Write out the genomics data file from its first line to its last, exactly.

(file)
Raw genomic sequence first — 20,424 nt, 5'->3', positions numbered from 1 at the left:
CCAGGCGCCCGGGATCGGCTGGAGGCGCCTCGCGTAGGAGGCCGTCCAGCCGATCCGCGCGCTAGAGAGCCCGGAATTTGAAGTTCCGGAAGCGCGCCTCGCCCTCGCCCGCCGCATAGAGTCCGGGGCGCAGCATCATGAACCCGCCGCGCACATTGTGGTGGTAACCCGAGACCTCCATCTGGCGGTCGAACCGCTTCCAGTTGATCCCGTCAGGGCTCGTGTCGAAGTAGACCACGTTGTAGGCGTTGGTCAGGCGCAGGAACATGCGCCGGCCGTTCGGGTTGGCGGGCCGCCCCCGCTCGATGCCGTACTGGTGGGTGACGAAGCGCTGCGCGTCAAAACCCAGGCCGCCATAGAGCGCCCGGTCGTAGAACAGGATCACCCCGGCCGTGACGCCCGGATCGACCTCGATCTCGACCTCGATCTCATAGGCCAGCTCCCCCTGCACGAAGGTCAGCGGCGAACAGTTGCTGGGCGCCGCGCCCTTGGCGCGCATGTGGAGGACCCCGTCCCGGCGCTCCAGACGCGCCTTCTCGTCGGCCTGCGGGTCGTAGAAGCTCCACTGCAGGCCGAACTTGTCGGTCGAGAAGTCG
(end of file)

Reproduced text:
Raw genomic sequence first — 20,424 nt, 5'->3', positions numbered from 1 at the left:
CCAGGCGCCCGGGATCGGCTGGAGGCGCCTCGCGTAGGAGGCCGTCCAGCCGATCCGCGCGCTAGAGAGCCCGGAATTTGAAGTTCCGGAAGCGCGCCTCGCCCTCGCCCGCCGCATAGAGTCCGGGGCGCAGCATCATGAACCCGCCGCGCACATTGTGGTGGTAACCCGAGACCTCCATCTGGCGGTCGAACCGCTTCCAGTTGATCCCGTCAGGGCTCGTGTCGAAGTAGACCACGTTGTAGGCGTTGGTCAGGCGCAGGAACATGCGCCGGCCGTTCGGGTTGGCGGGCCGCCCCCGCTCGATGCCGTACTGGTGGGTGACGAAGCGCTGCGCGTCAAAACCCAGGCCGCCATAGAGCGCCCGGTCGTAGAACAGGATCACCCCGGCCGTGACGCCCGGATCGACCTCGATCTCGACCTCGATCTCATAGGCCAGCTCCCCCTGCACGAAGGTCAGCGGCGAACAGTTGCTGGGCGCCGCGCCCTTGGCGCGCATGTGGAGGACCCCGTCCCGGCGCTCCAGACGCGCCTTCTCGTCGGCCTGCGGGTCGTAGAAGCTCCACTGCAGGCCGAACTTGTCGGTCGAGAAGTCG